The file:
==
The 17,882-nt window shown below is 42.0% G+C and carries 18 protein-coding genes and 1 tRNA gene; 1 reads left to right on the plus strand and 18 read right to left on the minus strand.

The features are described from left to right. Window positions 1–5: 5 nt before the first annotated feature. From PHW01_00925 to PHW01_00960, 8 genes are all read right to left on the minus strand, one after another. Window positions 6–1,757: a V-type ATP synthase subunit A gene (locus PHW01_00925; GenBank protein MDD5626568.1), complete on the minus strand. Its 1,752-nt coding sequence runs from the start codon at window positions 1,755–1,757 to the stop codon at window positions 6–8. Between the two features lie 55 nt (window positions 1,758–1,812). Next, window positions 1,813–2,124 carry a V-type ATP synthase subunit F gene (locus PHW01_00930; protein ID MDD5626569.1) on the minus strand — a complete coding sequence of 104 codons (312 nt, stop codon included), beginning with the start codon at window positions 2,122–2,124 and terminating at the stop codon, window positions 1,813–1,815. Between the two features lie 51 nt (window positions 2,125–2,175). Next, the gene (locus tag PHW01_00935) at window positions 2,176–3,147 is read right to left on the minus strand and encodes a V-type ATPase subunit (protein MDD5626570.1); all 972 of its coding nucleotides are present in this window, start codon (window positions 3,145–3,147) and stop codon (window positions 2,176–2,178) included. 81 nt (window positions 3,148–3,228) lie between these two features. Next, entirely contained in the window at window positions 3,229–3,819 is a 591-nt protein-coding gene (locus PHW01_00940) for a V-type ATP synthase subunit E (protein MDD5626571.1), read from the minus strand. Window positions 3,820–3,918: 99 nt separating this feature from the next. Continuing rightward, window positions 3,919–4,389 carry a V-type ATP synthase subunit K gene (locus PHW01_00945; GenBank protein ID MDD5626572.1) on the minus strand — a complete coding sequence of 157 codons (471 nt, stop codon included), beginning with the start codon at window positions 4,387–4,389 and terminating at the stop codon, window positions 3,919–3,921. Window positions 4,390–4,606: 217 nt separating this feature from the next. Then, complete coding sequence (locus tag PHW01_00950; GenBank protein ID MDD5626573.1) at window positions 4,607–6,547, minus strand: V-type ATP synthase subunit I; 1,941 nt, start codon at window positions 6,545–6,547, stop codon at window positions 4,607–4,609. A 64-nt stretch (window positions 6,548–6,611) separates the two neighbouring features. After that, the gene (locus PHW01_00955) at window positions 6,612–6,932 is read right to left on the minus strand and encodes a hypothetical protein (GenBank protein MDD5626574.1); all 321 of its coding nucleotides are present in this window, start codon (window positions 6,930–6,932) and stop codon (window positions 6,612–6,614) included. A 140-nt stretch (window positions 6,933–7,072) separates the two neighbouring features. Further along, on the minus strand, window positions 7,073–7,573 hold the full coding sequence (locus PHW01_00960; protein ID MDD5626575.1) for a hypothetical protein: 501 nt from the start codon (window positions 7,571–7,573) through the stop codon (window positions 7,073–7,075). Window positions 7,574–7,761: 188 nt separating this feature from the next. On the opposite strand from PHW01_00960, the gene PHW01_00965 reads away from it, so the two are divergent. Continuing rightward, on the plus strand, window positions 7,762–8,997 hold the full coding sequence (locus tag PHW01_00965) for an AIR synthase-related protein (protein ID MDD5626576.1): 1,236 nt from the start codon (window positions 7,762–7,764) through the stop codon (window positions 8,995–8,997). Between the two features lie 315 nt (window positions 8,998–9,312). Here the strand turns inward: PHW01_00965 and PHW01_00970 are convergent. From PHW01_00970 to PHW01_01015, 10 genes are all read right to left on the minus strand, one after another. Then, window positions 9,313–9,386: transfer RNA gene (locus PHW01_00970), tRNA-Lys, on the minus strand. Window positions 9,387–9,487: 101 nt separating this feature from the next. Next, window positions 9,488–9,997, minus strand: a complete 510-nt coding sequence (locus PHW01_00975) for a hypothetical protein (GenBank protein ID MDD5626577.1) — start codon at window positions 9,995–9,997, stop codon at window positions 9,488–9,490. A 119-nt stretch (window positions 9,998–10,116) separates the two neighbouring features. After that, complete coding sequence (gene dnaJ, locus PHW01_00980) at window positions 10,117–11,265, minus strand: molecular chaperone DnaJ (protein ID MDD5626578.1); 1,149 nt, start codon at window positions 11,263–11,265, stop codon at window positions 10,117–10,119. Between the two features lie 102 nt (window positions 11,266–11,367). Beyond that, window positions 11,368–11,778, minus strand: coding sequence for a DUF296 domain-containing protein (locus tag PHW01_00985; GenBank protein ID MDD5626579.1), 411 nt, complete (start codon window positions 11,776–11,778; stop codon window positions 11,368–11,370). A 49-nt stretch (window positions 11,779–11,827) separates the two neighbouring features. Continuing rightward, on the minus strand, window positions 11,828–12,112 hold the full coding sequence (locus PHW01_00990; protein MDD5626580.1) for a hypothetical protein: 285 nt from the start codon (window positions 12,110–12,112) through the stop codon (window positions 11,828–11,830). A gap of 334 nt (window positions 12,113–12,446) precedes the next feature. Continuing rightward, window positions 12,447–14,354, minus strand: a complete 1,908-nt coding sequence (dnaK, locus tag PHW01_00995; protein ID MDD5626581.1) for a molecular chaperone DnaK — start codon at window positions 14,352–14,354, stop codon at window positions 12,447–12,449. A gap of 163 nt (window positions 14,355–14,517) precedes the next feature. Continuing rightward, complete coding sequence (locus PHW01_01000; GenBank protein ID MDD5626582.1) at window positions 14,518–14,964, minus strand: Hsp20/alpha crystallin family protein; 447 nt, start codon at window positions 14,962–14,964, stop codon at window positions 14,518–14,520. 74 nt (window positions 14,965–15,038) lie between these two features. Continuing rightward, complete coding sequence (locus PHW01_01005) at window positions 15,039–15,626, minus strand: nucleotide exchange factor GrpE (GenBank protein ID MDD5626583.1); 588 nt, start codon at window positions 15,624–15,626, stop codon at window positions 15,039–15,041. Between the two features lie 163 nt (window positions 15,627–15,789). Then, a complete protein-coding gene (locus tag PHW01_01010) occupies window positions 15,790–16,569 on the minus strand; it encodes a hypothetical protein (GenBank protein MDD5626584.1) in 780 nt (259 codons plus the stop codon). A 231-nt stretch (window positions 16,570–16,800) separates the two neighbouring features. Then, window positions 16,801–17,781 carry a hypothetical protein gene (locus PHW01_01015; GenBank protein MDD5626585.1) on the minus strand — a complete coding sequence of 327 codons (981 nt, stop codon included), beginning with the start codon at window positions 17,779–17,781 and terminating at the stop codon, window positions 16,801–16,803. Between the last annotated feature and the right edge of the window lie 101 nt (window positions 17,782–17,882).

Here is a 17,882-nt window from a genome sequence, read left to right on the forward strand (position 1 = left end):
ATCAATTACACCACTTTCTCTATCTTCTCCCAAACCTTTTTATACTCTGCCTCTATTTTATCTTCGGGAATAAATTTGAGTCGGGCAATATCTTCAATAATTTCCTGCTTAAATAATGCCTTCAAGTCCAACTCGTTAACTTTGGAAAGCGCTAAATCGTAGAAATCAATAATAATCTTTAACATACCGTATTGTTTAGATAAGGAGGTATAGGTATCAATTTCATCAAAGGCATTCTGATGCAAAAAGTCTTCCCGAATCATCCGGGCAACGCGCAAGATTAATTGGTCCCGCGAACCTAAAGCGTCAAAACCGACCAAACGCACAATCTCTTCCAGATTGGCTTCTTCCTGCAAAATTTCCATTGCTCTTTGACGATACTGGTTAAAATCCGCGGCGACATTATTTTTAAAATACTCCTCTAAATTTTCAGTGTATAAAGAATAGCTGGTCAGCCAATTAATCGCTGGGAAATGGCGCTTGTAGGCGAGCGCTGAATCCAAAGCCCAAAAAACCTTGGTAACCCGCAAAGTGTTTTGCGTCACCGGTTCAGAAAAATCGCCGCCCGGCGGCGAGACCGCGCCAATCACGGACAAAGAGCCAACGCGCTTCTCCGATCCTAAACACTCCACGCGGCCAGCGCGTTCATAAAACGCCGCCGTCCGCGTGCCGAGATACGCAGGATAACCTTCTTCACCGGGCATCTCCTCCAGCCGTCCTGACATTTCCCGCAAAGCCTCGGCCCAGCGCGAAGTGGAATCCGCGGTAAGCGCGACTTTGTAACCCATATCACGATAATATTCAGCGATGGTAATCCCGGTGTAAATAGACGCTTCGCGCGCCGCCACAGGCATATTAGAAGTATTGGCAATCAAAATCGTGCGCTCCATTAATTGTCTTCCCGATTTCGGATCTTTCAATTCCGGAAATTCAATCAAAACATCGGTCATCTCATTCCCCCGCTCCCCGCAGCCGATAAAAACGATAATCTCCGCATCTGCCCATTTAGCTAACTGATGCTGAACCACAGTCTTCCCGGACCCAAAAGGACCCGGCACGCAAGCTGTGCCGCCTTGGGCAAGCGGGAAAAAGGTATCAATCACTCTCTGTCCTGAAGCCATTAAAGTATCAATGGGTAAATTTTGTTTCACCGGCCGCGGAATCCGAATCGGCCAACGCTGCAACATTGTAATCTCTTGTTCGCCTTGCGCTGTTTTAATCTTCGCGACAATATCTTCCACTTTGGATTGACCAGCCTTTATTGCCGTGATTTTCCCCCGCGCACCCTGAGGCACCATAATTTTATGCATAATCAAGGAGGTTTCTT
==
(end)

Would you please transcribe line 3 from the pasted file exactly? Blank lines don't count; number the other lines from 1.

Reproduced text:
Here is a 17,882-nt window from a genome sequence, read left to right on the forward strand (position 1 = left end):